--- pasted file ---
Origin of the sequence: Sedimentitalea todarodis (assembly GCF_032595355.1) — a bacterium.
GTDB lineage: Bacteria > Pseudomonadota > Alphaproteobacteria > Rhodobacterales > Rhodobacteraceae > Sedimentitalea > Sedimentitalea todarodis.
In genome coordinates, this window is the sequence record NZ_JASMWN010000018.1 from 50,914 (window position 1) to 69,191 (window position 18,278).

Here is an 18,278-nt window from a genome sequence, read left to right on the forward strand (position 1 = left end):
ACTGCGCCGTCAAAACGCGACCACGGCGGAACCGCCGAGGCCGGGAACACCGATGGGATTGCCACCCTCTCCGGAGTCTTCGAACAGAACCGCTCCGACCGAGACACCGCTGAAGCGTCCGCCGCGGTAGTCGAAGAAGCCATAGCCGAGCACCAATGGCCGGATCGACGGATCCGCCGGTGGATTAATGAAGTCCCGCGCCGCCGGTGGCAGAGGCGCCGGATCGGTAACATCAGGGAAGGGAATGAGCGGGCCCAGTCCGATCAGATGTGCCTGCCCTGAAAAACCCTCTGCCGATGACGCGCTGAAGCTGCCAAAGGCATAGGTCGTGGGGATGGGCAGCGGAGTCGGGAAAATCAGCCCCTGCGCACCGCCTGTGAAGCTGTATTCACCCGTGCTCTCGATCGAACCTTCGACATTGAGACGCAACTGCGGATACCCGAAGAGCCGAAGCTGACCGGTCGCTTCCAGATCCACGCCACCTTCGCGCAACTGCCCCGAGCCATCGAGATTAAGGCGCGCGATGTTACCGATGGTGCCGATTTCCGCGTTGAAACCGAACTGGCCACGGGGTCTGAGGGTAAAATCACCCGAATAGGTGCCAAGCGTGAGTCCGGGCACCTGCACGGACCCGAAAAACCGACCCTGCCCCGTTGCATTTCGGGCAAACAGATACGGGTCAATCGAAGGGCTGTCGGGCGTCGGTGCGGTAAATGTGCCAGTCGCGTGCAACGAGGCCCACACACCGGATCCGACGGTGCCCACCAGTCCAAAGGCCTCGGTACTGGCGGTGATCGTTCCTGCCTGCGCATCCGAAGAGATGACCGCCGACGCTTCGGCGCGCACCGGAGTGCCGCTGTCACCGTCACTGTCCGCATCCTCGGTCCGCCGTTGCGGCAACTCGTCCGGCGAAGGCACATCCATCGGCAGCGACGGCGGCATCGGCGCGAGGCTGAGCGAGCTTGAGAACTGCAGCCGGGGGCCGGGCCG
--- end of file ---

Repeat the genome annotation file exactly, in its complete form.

Origin of the sequence: Sedimentitalea todarodis (assembly GCF_032595355.1) — a bacterium.
GTDB lineage: Bacteria > Pseudomonadota > Alphaproteobacteria > Rhodobacterales > Rhodobacteraceae > Sedimentitalea > Sedimentitalea todarodis.
In genome coordinates, this window is the sequence record NZ_JASMWN010000018.1 from 50,914 (window position 1) to 69,191 (window position 18,278).

Here is an 18,278-nt window from a genome sequence, read left to right on the forward strand (position 1 = left end):
ACTGCGCCGTCAAAACGCGACCACGGCGGAACCGCCGAGGCCGGGAACACCGATGGGATTGCCACCCTCTCCGGAGTCTTCGAACAGAACCGCTCCGACCGAGACACCGCTGAAGCGTCCGCCGCGGTAGTCGAAGAAGCCATAGCCGAGCACCAATGGCCGGATCGACGGATCCGCCGGTGGATTAATGAAGTCCCGCGCCGCCGGTGGCAGAGGCGCCGGATCGGTAACATCAGGGAAGGGAATGAGCGGGCCCAGTCCGATCAGATGTGCCTGCCCTGAAAAACCCTCTGCCGATGACGCGCTGAAGCTGCCAAAGGCATAGGTCGTGGGGATGGGCAGCGGAGTCGGGAAAATCAGCCCCTGCGCACCGCCTGTGAAGCTGTATTCACCCGTGCTCTCGATCGAACCTTCGACATTGAGACGCAACTGCGGATACCCGAAGAGCCGAAGCTGACCGGTCGCTTCCAGATCCACGCCACCTTCGCGCAACTGCCCCGAGCCATCGAGATTAAGGCGCGCGATGTTACCGATGGTGCCGATTTCCGCGTTGAAACCGAACTGGCCACGGGGTCTGAGGGTAAAATCACCCGAATAGGTGCCAAGCGTGAGTCCGGGCACCTGCACGGACCCGAAAAACCGACCCTGCCCCGTTGCATTTCGGGCAAACAGATACGGGTCAATCGAAGGGCTGTCGGGCGTCGGTGCGGTAAATGTGCCAGTCGCGTGCAACGAGGCCCACACACCGGATCCGACGGTGCCCACCAGTCCAAAGGCCTCGGTACTGGCGGTGATCGTTCCTGCCTGCGCATCCGAAGAGATGACCGCCGACGCTTCGGCGCGCACCGGAGTGCCGCTGTCACCGTCACTGTCCGCATCCTCGGTCCGCCGTTGCGGCAACTCGTCCGGCGAAGGCACATCCATCGGCAGCGACGGCGGCATCGGCGCGAGGCTGAGCGAGCTTGAGAACTGCAGCCGGGGGCCGGGCCG